"The deep" can mean "the sea."
This use is literary and old-fashioned.
Poetry is never easy to understand, and this is no exception. I'm not sure exactly what is meant in a literal sense. He is saying that somebody's breast, i.e. their chest, is not heaving, i.e. someone is calm. I can't tell if he is talking about his own "calm despair," or the body of his dead friend. The appearance of a dead body is sometimes interpreted in a positive way as "peaceful" and "calm."
The whole poem talks about a calm landscape and a calm ocean. The image is that the ocean is calm as far as one can see, but farther out, in "the deep," it will be heaving. That much makes literal sense. When the wind does not stir up sharp, choppy waves, there are still long, slow, not-very-high waves far from land that are called "heave" or "swell."
"The bounding main" also means the sea. "The main" means the sea and "bounding" means "with waves." I can't imagine how how farms and plains can "mingle" with it. Wait, yes, I can--it's the same image used in Arthur Hugh Clough's poem, "Say Not the Struggle." It probably refers to British coastal landscape somewhere, where the coastline is very tangled and the land is full of dozens of little tidal streams and estuaries connected to the sea.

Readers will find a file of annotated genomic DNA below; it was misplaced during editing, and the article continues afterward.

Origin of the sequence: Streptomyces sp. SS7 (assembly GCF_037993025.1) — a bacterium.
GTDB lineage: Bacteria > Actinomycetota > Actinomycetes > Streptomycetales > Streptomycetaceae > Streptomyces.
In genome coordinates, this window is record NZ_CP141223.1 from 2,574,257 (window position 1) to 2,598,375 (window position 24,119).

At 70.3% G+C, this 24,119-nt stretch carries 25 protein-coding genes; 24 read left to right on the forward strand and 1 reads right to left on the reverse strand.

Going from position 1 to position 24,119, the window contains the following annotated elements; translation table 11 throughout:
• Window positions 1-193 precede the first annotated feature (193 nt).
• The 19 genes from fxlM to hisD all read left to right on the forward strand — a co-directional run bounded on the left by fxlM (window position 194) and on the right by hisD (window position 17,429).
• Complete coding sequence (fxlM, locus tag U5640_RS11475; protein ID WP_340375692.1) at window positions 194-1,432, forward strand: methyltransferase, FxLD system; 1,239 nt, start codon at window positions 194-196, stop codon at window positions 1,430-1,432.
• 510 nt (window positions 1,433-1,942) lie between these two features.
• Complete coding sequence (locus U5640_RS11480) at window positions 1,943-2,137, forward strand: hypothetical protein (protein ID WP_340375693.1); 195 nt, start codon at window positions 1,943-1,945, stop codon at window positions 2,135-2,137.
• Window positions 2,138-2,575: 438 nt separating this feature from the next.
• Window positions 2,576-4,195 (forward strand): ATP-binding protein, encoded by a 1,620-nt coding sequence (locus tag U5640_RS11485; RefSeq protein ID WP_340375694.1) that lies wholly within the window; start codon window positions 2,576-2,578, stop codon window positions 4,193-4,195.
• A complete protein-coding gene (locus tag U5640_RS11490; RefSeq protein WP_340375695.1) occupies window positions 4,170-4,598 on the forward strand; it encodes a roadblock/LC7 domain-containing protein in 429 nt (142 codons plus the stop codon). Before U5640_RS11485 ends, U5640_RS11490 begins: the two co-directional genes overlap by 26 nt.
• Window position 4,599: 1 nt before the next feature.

I'm not familiar enough with old-fashioned nautical terminology to know if "the deep" a specific meaning to sailors. I don't know if sailors use that word nowadays. It's probably a shortening of the phrase "the deep blue sea."
Other similar words that can mean "the sea" are "the depths," "the abyss," and sometimes "blue-water."
Other examples of use:
"Many brave hearts are asleep in the deep, so beware! Beware!" --1897 song about people who have drowned.
"'The Kraken Wakes' is an science fiction novel by John Wyndham, published in the United States in the same year under the title 'Out of the Deeps.'"